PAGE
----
‘Revenge’ uses action movie template to criticize rape culture

Justin Jones

Sometimes, a movie comes along that accidentally ends up more timely than it intends. “Arrival,” a film that showed the value in communicating and working with one those you disagree with, premiered just a few days after the most divisive election in U.S, history. “Revenge,” a socially conscious rape revenge film, follows suit in light of a recent series of Fest-related controversies.  

The structure of “Revenge” is something of a bait-and-switch, with the opening half hour acting as the setup of a typical, misogynist Hollywood film. Three male friends go out on a hunting trip in the middle of the desert, and one of them (who is married) brings his side chick along with him.

The camera objectifies star Matilda Anna Ingrid Lutz in this segment, with long tracking shots that keep certain body parts in focus. This sequence is enough to make any viewer uncomfortable, and when one of the film’s other male characters rapes her and tells her she “wants it,” director Coralie Fargeat makes the audience feel responsible.

In the coming mess that follows, the three male characters of the film run through various forms of sexism. From saying that women never like nice guys, to saying women shouldn’t wear revealing clothes, to making excuses for inexcusable actions, each man in the film is despicable in their own way. Lutz’s character attempts to flee, and in the process her boyfriend attempts to murder her, and the three men leave her for dead in the desert.

Over the next hour and a half, Fargeat crafts one of the best action films of the decade, showing Lutz’s character’s growth into a verified badass, taking her revenge on these loathsome men. Each moment plays out differently than one would expect, and zigs where Hollywood zags — characters die when you expect them to live, live when you think they will die and run out of bullets when you think they have plenty left.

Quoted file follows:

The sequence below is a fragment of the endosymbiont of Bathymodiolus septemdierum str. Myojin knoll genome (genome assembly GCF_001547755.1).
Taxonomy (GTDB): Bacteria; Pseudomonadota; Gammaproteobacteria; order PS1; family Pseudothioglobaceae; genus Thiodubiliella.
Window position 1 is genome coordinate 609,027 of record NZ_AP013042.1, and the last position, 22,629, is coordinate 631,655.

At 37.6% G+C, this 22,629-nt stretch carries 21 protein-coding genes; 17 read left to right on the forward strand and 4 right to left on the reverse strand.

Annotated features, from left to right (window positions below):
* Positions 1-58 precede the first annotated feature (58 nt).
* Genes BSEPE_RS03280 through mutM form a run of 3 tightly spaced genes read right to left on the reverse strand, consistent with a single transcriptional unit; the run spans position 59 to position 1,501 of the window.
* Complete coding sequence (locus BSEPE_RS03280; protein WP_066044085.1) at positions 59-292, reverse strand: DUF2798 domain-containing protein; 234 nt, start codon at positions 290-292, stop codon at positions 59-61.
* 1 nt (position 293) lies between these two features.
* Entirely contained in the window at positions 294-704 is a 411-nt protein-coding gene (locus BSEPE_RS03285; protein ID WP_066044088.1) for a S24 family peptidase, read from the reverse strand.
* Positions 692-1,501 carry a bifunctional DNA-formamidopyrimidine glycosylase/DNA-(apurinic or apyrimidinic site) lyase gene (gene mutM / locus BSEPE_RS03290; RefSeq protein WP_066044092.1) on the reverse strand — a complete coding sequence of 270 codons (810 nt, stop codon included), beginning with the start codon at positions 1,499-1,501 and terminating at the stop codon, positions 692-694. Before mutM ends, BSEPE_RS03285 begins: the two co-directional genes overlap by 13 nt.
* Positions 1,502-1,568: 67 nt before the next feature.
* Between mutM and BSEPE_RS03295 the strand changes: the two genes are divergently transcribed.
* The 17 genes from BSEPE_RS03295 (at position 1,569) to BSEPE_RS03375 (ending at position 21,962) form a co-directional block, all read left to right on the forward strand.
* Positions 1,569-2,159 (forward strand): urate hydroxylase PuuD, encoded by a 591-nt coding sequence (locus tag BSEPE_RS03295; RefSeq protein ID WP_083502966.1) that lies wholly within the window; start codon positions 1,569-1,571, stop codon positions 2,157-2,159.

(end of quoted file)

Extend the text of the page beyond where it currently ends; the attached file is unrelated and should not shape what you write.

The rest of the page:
Fargeat has a wonderful grasp on sexual imagery and the significance of nudity. Though the camera consistently objectifies Lutz in the opening scenes of “Revenge,” it rarely, if ever, shows her nude. It’s less generous to male characters, breaking the norms of Hollywood by showing penises galore.

The violence in the film is equally aware of its sexual implications, starting by impaling Lutz’s character on a very phallic tree branch. Her escape from this scenario is a bloody, grueling mess for the film’s lead, so much so it caused an audience member at Fantastic Fest to physically faint. From this moment, the brutal violence of the movie turns to the men, including a shard of glass penetrating a man’s foot into a particularly vulvic wound.

The debut feature from French director Coralie Fargeat establishes her as a cinematic voice to follow, as “Revenge” is a beautiful and blisteringly angry criticism of rape culture, misogyny and the patriarchy that will change the way you watch movies.


  • “Revenge”
  • Rating: Not yet rated
  • Runtime: 108 minutes
  • Score: 5/5 stars